• Will there be any repeats?
  • Have you finished following up with your doctor?
  • When was your last colonoscopy, and what were the results?
  • What was your CEA, if known?
  • Is there a family history of colon cancer with your parents or siblings?
  • Have you had any other problems in the past or now?

The best life insurance policies after cancer depend on your personal history and health.

Other factors that affect your life insurance rates include a history of other illnesses such as ulcerative colitis or Crohn’s.

Life Insurance and Colon Cancer Stage

Life insurance for colon cancer survivors continues to improve, with several carriers offering affordable insurance.

Underwriting is best for those who are 65 years of age or older.

Colon Polyps

Most colon polyps are not cancerous, but there are some types such as adenomas that can become skin cancer.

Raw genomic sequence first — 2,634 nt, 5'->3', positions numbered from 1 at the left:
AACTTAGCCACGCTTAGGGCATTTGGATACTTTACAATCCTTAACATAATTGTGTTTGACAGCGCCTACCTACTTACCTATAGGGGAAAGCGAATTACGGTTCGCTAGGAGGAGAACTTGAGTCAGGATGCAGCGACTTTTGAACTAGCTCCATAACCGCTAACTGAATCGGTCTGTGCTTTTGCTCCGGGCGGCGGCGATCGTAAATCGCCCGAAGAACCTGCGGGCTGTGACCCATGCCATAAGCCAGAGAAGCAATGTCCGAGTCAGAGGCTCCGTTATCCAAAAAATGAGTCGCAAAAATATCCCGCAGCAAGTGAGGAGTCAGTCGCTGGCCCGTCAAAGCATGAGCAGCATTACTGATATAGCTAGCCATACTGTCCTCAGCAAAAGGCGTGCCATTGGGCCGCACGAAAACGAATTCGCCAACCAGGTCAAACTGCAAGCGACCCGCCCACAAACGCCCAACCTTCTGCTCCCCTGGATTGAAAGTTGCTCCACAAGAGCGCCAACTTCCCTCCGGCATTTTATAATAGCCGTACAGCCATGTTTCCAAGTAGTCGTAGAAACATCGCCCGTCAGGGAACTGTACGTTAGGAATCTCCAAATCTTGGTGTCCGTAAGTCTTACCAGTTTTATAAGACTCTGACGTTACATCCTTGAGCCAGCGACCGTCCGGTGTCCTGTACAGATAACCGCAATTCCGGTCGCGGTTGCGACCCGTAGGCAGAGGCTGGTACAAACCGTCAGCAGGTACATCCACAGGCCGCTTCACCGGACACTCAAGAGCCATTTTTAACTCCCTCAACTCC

Let’s assume that the removed polyp’s pathology shows that it is benign.

Then, your life insurance will not need an additional level.

If the polyp is cancerous, the markings follow the rules of colon cancer.

Stage 0 – Cancer in Situ

The inner or mucosal layer consists of cells that are not well known.

These abnormal cells can be cancerous.

Getting life insurance at a “standard” rate within 12 months of treatment is now possible.

The same applies if you attended before the age of 65.

Stage 1 Colon Cancer

Stage 1 colon cancer has spread through the lining of your colon to the center of the colon wall.

There is no involvement of the lymph nodes.

Life insurers will freeze life insurance for 12-24 months.